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WaterShapes LogotypeEric Herman

Imagine how you’d feel if you couldn’t move your body well enough to operate a wheelchair, let alone walk under your own power. Then imagine the feeling of liberation you would have in rising out of those physical confines and moving around under your own power.

It’s tough for those of us who don’t face such challenges to perceive what life would be like if we were almost completely dependent on a wheelchair and other people just to get around, but it might even be tougher to recognize the sense of joy we would experience in liberating ourselves from that circumstance, if only for a while.

For the past several months, I’ve had the opportunity to watch someone go through this process of discovery and delight. Mario Aiello is 18 years old and, despite a bright smile, has a range of disabilities too long to list. He and his uncle, Ignacio, and his older brother, Juan, work out together in the indoor swimming pool at the health club I visit in southern California. As a devotee of the benefits of swimming, I log lots of laps each week and, on numerous occasions by now, have been in the pool when Mario, Ignacio and Juan go through their routine – and it’s really something to behold.

For starters, there’s the warmth and laughter the three of them share from the moment they enter the club that puts a smile on the face of just about everyone they meet. Getting Mario ready for the water takes several minutes, and they move through the process with obvious anticipation and a great deal of patience. When he’s ready, Mario, in water-skiing vest and goggles, is lowered into the water via a lift. Once he’s immersed, Ignacio and Juan carefully ease him out of the seat and stay by his side in the water at all times.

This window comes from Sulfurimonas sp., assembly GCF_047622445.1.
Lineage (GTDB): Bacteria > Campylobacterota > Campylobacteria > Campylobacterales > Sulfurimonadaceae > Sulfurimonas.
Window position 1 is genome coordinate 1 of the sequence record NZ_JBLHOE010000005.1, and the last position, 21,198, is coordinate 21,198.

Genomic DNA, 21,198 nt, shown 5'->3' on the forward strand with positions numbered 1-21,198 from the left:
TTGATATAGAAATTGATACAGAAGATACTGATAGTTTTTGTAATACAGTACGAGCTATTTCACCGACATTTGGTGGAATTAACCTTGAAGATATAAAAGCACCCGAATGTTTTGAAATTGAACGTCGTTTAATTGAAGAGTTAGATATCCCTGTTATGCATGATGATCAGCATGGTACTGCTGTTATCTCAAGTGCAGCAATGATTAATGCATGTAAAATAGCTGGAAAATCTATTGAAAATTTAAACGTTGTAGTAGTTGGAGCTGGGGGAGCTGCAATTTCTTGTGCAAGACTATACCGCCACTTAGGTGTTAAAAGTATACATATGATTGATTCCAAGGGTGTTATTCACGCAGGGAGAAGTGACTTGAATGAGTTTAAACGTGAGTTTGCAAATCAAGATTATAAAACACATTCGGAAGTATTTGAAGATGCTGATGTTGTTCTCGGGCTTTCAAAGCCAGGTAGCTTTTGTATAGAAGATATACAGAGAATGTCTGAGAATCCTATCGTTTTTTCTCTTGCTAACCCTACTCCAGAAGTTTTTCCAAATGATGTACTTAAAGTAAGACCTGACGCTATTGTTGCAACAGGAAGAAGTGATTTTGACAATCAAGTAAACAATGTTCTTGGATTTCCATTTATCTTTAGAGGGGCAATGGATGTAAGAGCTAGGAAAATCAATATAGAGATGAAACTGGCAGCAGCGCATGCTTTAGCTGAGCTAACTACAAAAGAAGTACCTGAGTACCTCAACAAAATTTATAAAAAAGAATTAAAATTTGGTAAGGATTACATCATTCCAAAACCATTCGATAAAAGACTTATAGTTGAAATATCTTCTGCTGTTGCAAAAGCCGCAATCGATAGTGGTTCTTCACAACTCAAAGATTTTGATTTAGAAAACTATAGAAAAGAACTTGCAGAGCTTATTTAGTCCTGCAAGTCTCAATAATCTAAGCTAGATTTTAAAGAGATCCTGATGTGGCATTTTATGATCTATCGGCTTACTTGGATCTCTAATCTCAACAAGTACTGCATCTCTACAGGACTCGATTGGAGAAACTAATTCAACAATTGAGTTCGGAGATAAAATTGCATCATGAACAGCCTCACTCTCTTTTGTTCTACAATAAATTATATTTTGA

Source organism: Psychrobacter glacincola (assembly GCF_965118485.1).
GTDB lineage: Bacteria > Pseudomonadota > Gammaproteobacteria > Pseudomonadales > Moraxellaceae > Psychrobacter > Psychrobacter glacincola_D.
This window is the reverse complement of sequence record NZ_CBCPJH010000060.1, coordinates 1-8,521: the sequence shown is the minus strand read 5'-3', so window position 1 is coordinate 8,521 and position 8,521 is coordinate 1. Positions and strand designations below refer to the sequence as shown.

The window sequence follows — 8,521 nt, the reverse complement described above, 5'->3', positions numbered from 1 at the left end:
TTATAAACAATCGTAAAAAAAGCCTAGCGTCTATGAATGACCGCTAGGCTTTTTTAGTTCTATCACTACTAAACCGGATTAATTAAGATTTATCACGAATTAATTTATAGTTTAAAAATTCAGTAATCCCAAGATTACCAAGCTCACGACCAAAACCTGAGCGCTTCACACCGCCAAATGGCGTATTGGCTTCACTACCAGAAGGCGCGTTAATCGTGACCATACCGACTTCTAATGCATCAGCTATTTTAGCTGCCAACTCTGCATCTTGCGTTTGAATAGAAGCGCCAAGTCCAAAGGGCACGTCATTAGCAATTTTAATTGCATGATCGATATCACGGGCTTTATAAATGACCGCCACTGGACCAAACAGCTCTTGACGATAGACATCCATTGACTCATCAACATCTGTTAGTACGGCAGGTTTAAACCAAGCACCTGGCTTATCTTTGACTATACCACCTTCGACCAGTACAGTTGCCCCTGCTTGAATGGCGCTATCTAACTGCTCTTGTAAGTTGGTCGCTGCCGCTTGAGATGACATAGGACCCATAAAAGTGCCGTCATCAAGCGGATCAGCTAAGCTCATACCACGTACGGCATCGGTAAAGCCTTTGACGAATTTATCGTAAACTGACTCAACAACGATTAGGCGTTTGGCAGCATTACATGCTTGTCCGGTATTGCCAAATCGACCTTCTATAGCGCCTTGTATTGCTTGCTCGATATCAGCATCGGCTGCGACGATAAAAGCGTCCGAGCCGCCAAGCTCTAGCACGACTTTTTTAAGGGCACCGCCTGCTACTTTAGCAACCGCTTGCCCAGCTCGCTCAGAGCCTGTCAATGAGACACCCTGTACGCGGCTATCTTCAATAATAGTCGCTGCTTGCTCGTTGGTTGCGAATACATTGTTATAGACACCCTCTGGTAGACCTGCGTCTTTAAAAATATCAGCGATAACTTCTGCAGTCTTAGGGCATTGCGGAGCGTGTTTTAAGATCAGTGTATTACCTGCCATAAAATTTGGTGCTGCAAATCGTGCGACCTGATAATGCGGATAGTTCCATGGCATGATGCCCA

As a unit, they splash and laugh and slowly move up and down one of the pool’s 25-meter lanes. While in the water, Mario uses his arms to move under his own power, and it’s clear from the look on his face that he’s quite intoxicated by this degree of physical freedom. They usually stay in the pool for about an hour. The entire time, Mario churns along in what can only be described as a vigorous workout.

I’m sure this is a scene repeated daily in thousands of other locations around the world, and I can only hope that others who observe these aquatic activities are as struck as I am by the joy and power of it all.

After witnessing Mario’s routines for many weeks, I found an opportunity to introduce myself to the trio and explained why I was interested in talking to them and hearing about their experiences. Only Ignacio speaks much English, and through most of our conversation all three looked at me as though I had two heads, especially when I told them I was considering writing about them in print. They were polite and cooperative, but it was clear that their sole interest was making sure Mario had fun exercising in the water.

Since our brief discussion, they now smile and wave at me as they go about their business in and around the pool. I’m humbled and inspired by knowing them, however slightly, and it makes me proud to be associated with the design, engineering and construction of watershapes that afford such people, worldwide, with such a simple (yet profound) benefit.

What could be better than fostering simple human dignity and giving families the chance to display their love and support for one another?

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